Branstad Takes Farm Credit System To Court
DES MOINES, Iowa (AP) _ Gov. Terry Branstad went to court Friday to block an Ida County farm foreclosure, saying it was the first step in halting ″criminal″ foreclosures by federal lenders throughout Iowa.
″I think it’s criminal for that system to foreclose on that farm and then turn around and sell it for 10 percent down at 10 percent interest,″ Branstad said at a Statehouse news conference announcing the court action.
″We expect that this will set a precedent to stop foreclosures against other farmers in Iowa. That has been our goal from the very beginning.″
Court papers filed Friday asked an Ida County District Court to block the Federal Land Bank of Omaha, Neb., an arm of the Farm Credit System, the nation’s largest farm lender, from foreclosing on the 320-acre farm owned by Henry Brueck near Battle Creek.
Brueck, appearing with Branstad at the news conference, said he owed the Land Bank $132,000, including interest.
Branstad has long been critical of the federal lender, saying Congress has approved legislation which requires the agency to practice forbearance, extending time for debt payments, when dealing with financially pressed farmers.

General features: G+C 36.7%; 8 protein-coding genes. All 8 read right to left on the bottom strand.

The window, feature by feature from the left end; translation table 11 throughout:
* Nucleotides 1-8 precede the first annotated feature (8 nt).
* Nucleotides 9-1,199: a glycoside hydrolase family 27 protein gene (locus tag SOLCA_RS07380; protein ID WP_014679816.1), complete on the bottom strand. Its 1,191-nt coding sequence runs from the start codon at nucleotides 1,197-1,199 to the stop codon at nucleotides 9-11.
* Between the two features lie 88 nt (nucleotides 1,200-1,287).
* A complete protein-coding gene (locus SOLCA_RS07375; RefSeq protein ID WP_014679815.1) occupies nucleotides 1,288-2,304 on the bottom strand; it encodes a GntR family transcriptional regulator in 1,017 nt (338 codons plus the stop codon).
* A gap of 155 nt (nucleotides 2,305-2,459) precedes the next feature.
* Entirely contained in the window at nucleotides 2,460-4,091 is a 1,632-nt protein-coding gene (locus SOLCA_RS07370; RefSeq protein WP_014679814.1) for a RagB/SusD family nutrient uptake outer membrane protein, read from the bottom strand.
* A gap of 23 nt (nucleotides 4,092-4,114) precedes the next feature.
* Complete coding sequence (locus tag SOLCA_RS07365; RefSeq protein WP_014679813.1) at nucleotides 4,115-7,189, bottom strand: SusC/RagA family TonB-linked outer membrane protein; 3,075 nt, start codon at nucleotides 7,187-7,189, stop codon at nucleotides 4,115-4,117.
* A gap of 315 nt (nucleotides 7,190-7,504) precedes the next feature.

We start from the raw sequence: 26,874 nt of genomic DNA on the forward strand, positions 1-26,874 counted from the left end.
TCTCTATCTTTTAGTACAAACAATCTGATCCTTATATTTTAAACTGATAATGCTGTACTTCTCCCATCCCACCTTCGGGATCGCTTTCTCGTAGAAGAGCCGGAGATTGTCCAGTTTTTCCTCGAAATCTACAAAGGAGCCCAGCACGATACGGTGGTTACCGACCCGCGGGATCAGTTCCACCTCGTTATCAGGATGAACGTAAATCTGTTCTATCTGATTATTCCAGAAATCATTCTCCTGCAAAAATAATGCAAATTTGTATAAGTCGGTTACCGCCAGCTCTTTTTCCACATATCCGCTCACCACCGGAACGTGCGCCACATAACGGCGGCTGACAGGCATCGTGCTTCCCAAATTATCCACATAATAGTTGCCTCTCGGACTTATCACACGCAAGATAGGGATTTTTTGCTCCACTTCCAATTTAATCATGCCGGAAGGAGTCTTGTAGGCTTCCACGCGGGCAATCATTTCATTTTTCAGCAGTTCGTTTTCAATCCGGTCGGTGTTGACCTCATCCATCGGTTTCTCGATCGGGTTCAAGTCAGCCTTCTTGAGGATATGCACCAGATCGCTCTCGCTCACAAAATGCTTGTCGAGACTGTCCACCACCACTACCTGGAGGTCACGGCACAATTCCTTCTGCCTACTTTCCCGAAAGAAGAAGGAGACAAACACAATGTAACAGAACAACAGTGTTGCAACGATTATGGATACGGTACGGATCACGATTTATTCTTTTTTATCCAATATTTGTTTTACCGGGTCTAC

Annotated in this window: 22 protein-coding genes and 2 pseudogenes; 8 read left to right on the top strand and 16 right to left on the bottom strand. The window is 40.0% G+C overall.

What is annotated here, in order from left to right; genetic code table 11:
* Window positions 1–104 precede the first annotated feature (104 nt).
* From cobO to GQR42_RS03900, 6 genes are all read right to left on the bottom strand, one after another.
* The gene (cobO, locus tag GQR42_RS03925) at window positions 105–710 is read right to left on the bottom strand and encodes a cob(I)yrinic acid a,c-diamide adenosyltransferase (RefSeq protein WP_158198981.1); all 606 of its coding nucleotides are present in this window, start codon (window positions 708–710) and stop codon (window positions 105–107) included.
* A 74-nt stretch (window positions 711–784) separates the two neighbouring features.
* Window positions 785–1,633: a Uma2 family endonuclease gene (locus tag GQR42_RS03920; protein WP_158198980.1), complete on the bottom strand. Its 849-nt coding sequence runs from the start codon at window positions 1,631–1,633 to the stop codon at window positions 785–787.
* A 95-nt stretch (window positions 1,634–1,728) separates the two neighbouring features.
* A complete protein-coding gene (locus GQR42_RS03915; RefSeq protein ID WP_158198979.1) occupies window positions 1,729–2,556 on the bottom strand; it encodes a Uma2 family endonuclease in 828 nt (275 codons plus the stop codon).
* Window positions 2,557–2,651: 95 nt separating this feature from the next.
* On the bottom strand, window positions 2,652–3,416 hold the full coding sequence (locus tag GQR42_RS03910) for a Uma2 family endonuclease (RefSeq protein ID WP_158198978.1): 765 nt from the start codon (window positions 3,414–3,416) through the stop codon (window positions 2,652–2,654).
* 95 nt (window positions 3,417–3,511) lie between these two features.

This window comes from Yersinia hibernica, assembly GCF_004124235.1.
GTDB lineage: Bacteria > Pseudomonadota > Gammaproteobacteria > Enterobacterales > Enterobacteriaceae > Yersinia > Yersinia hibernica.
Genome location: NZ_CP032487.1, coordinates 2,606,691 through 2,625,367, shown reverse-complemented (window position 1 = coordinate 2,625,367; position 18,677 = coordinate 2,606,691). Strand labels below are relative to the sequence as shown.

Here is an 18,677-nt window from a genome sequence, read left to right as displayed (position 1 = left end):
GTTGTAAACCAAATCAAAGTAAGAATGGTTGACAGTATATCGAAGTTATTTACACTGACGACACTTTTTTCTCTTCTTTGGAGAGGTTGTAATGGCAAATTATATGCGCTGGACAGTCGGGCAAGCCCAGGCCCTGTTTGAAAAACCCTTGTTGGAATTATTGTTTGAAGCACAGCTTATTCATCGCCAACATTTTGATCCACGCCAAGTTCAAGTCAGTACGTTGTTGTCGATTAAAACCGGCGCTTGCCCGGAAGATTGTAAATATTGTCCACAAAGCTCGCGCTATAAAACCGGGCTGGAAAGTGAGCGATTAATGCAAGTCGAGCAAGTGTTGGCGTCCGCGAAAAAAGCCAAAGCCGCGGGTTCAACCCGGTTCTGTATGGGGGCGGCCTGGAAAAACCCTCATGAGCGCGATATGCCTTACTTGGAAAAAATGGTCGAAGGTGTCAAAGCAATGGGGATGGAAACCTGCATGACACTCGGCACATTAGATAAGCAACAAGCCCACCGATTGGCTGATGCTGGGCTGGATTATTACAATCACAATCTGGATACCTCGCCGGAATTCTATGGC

Halting foreclosures throughout the state would put pressure on the Farm Credit System to show more sympathy to farmers, he said.
Branstad rejected suggestions that the move was politically motivated, coming just one month before the November elections.
Ron Hanser, a Land Bank Spokesman in Omaha, said officials wanted to study the action before commenting. However, he said, Land Bank officials make ″assertive efforts to practice forebearance.″
″We are following the law,″ Hanser said. ″The governor’s action is puzzling.″
Hanser said Land Bank officials consider foreclosure a last resort, but said the law requires that farmers be able to show they have a shot at eventually working their way out of debt.
″With the current farm situation in Iowa, it’s difficult for them to show the ability to work out of debt,″ Hanser said.
″Branstad’s action now is like calling the doctor after the patient’s blood pressure has dropped to zero,″ said Joe O’Hern, campaign manager for Democratic contender Lowell Junkins. ″It deals with the symptom and not the disease. The disease is a lack of profit in farming. No court action will help farmers until they get a decent price for the food and fiber they produce.″
The move is the latest clash between Republican Branstad and GOP officials who formulate federal farm policies. As those policies have come under increasing criticism in Iowa, Branstad has moved to distance himself.